Ninety Days of the Kansas Legislature

Today was supposed to be the last day of the 90-day 2012 Legislative Session. But as most of you already know, it was not.

The entire 2012 Kansas Legislative Session has been filled with bravado and bluster. And the “veto session” was not any better. In fact, it was much worse. The veto session was filled high-tension, high-emotions, and high-stakes, but also with high-drama. And not the good kind of drama. But, on the “positive side,” there is still at least one more full week ahead for the Legislature to finish its destructive path – or at least until June 1, 2012, when the chambers have set as the new date for “sine die.” Or as it’s become this session: “if we don’t die first.”
Luckily, the family law arena has been much less contentious and drama-filled than other parts of the Legislative process (which few of us imagined possible). Chief among the cliff-hanging issues was what was going to happen with the Family Law Recodification Cleanup bill.

In the last update, #HB2741, the Family Law Code Cleanup Bill, had been passed by the Kansas House, introduced into the Kansas Senate, and informally assigned to a House-Senate Conference Committee since there would be no time for hearings to be held in the Senate since it was near the last day of the “regular session” of the Kansas Legislature. The bill was being considered by the House-Senate Conference Committee with a couple other important family law bills passed by one or the other house:

–HB2741, relating to cleanup changes to the Kansas Family Law Code (sponsored by the Kansas Judicial Council)

–SB304, relating to Certified Batterer Intervention Program Act, Domestic relations case managers, professional and educational requirements, continuing education, which had been passed by the House after a Committee amendment incorporating into it the provisions of #HB2740, which would impose licensing and other requirements on domestic relations case managers, but which had not  been heard by committee (For the original House bill on Case managers, see: #HB2740 relating to change in domestic relations case management )).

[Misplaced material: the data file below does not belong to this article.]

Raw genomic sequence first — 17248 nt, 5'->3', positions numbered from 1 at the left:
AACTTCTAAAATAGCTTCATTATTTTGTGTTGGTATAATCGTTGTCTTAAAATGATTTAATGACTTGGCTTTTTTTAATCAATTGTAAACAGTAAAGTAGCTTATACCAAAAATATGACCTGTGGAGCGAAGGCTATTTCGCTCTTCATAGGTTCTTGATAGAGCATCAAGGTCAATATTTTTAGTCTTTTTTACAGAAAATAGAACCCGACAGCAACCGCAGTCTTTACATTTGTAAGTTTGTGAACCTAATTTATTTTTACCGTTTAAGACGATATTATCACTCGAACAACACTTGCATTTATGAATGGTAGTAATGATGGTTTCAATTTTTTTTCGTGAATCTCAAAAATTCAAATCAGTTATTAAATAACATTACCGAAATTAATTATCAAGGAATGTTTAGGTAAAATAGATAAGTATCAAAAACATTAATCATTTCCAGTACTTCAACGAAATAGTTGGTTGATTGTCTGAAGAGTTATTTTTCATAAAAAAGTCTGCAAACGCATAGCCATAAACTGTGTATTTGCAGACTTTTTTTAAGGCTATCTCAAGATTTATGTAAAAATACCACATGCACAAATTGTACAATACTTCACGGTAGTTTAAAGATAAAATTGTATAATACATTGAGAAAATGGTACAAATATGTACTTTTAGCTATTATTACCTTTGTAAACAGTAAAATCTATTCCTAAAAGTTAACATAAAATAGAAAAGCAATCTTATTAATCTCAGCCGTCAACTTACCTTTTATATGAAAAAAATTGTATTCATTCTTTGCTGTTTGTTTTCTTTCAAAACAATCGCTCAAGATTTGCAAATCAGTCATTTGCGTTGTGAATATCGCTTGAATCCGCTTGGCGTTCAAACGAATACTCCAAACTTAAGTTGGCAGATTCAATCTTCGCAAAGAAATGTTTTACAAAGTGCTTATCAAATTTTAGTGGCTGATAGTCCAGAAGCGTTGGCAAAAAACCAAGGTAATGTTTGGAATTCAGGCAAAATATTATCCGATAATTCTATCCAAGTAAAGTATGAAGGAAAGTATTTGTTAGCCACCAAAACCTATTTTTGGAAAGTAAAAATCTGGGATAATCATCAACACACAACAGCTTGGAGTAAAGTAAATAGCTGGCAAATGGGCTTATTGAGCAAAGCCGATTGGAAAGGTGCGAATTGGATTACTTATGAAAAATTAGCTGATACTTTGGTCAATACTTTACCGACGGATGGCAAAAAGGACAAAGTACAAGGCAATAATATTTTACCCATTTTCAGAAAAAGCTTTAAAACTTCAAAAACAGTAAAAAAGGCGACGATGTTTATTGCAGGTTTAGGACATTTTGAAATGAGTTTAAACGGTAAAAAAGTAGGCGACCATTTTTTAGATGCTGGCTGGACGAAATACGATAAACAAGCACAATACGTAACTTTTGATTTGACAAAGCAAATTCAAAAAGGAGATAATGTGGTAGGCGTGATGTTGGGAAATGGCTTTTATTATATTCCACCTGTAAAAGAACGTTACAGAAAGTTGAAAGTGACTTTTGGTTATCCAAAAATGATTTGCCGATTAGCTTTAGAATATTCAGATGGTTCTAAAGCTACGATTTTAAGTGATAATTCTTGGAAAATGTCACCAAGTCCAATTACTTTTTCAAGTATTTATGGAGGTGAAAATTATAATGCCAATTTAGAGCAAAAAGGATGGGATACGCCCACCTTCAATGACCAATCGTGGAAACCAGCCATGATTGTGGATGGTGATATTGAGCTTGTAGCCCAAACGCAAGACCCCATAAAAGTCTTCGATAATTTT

Into this mix came a case from Lawrence dealing with domestic relations case managers, which is scheduled for hearing before the Kansas Court of Appeals in Wamego on May 15: In re Marriage of Huthison, which deals with the powers of case managers and whether a court needs to hold a hearing on the case manager recommendations to change residence of a child. On April 24, 2012, the Topeka Capital Journal carried an article about this case (see ) As mentioned in the Topeka-Capital article, Representative Joe Patton, who is on the Domestic Relations Conference Committee, did not think that the case management statute was being used in the way it was reportedly being used and pledged that if it were being used in an inappropriate way the Legislature would do something about it. And thus began the Conference Committee discussions.

Reportedly, the Conference Committee came to agreement on the provisions (including that there would not be an “radical” changes to the case management statute pending decision by the Court of Appeals of the Hutchison appeal), but without a Committee Report, there was uncertainty.